Study design, setting and participants

A cross-sectional descriptive study was conducted among 232 undergraduate final semester/year pharmacy students of Nepal who had completed a mandatory academic internship in hospital or a community pharmacy (response rate: 92.8%) during July and August 2016. Students who refused to participate and absentees at the time of data collection were excluded. These participants were enrolled from 13 out of 19 undergraduate pharmacy colleges of Nepal. Six colleges which had started their program recently had no final year students and were thus excluded. The four-year undergraduate pharmacy program in the semester system is operated by colleges affiliated with Pokhara, Purbanchal, and Kathmandu Universities, whereas all the colleges under Tribhuvan University operate a yearly system.

Data collection tool

A self-administered modified 13-item standard pharmaceutical care attitudes survey (PCAS) questionnaire, originally developed and validated in the US,31 and applied in earlier studies in various settings (Qatar, Ethiopia, Saudi Arabia, Nigeria, Pakistan and US)1216,32 was used after pretesting among 20 students of Valley College of Technical Sciences, Kathmandu (Cronbach’s α=0.765), which led to the estimated power of 64%.33 This tool is a five-point Likert scale (1=strongly disagree to 5=strongly agree) consisting of three constructs: professional benefit, professional duty, and return on effort. In the construct “return to effort” the scoring was reversed since the wording of the sentence was negative (5=strongly disagree to 1=strongly agree). The maximum possible score in the entire construct was 15. Hence, the score of 15 would be considered the maximum score for a positive attitude in the first two constructs while the same would be considered maximum score for a negative attitude.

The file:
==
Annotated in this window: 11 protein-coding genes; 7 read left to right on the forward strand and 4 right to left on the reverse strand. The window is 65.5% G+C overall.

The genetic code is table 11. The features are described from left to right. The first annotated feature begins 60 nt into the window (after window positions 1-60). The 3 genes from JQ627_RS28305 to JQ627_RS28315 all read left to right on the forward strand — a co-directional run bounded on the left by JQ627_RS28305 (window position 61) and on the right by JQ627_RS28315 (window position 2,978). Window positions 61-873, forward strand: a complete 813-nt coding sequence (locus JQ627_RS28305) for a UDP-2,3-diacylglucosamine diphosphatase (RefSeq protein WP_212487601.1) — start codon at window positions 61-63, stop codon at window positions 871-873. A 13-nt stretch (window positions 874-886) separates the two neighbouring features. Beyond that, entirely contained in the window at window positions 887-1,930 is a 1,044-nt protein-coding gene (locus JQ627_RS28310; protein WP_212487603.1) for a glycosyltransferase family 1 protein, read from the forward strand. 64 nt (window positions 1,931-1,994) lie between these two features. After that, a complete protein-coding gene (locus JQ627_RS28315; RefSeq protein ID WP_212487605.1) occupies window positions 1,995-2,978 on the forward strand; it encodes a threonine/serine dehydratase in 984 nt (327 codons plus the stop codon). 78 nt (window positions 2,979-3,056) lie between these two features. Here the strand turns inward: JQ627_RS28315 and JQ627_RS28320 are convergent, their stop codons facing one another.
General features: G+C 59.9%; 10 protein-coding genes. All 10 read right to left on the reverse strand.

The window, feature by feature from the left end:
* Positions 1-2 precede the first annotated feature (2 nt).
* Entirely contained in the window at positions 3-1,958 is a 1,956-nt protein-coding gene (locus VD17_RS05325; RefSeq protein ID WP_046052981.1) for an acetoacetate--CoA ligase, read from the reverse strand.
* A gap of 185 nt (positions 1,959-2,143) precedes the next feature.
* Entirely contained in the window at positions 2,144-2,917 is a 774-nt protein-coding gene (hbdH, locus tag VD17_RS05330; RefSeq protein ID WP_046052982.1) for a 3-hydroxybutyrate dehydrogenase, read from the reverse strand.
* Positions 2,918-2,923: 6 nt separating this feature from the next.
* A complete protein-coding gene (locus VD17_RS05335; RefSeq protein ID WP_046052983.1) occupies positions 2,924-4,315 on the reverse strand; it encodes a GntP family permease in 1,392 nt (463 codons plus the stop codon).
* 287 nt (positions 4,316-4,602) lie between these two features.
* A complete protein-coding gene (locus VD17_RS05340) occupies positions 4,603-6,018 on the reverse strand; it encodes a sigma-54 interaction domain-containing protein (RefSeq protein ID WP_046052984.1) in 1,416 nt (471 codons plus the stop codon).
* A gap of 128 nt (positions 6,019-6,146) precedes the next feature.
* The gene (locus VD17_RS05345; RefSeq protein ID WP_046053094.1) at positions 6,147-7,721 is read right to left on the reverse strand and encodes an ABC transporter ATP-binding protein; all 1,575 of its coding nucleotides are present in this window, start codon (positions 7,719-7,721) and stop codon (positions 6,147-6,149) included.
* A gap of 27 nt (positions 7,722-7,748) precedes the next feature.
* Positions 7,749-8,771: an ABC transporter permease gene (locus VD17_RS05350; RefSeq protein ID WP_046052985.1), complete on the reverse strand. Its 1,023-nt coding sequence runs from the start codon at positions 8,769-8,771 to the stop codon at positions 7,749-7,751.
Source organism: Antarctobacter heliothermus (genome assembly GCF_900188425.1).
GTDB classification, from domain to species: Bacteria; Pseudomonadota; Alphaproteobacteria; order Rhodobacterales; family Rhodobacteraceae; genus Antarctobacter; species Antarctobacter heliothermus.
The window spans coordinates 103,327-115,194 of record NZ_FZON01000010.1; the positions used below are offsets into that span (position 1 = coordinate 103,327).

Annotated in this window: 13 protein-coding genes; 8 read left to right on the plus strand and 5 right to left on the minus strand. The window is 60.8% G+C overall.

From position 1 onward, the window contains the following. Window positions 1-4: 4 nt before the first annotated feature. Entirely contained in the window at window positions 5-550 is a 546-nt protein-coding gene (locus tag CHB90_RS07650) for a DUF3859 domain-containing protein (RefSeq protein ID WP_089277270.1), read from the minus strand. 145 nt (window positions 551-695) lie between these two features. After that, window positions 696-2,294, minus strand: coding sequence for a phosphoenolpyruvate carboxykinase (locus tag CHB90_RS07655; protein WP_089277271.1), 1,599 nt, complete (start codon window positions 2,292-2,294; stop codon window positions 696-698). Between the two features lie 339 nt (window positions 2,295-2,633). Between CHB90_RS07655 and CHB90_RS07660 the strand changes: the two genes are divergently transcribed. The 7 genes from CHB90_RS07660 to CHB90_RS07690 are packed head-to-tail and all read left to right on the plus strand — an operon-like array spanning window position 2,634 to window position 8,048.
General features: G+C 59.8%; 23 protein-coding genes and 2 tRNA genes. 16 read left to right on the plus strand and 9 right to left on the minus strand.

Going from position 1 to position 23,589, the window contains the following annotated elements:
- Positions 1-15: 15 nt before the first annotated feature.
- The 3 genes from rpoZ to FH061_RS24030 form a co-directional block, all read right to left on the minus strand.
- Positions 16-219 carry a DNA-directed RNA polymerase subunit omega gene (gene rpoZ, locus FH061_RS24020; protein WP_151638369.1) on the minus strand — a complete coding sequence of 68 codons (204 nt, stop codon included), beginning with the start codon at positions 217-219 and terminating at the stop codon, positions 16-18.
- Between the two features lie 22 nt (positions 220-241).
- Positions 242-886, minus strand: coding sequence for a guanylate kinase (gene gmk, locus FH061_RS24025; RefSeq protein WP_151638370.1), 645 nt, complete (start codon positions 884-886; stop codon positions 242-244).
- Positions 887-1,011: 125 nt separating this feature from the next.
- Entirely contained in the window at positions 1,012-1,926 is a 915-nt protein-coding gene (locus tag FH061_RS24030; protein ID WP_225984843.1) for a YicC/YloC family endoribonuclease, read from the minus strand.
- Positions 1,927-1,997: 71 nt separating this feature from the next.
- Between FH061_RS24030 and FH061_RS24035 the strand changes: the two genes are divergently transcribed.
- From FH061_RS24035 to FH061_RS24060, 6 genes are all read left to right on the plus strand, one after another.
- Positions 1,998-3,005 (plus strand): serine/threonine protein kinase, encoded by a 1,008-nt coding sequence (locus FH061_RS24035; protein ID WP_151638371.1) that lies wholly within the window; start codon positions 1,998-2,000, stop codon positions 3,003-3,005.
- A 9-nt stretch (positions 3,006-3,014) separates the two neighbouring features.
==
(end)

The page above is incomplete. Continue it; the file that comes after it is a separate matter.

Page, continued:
Data on demographic details (age, gender, ethnicity and marital status) based on Nepal Demographic and Health Survey 2006,34 educational determinants (previous incomplete grade, attendance to educational training, type of certificate/intermediate education, and the source of motivation for the study), job type at the time of the study and the interest of the students for future career were collected to gather knowledge on exact pharmaceutical scenario of Nepal.

Professional benefit construct included the summation of scores for eight items: pharmacy students can perform PC during their clerkships; I think the practice of PC is valuable; I would like to perform PC as a pharmacist practitioner; providing PC is professionally rewarding; I feel that PC is the right direction for the provision to be headed; I feel that the PC movement will benefit pharmacists; I feel that the PC movement will improve patient health and; I feel that practicing PC would benefit my professional career as a pharmacy practitioner.

Professional duty was a cumulative score of three items: all pharmacists should perform PC; pharmacists in all healthcare settings primary responsibility should be to prevent and solve medication-related problems; pharmacist’s primary responsibility should be to practice PC.

Similarly, the return on effort included a total score of two items: providing PC takes too much time, and effort, and providing PC is not worth the additional workload that it places on the pharmacist. The item numbers six and 13 in the PCAS tool were reverse scored to account for the negatively worded question.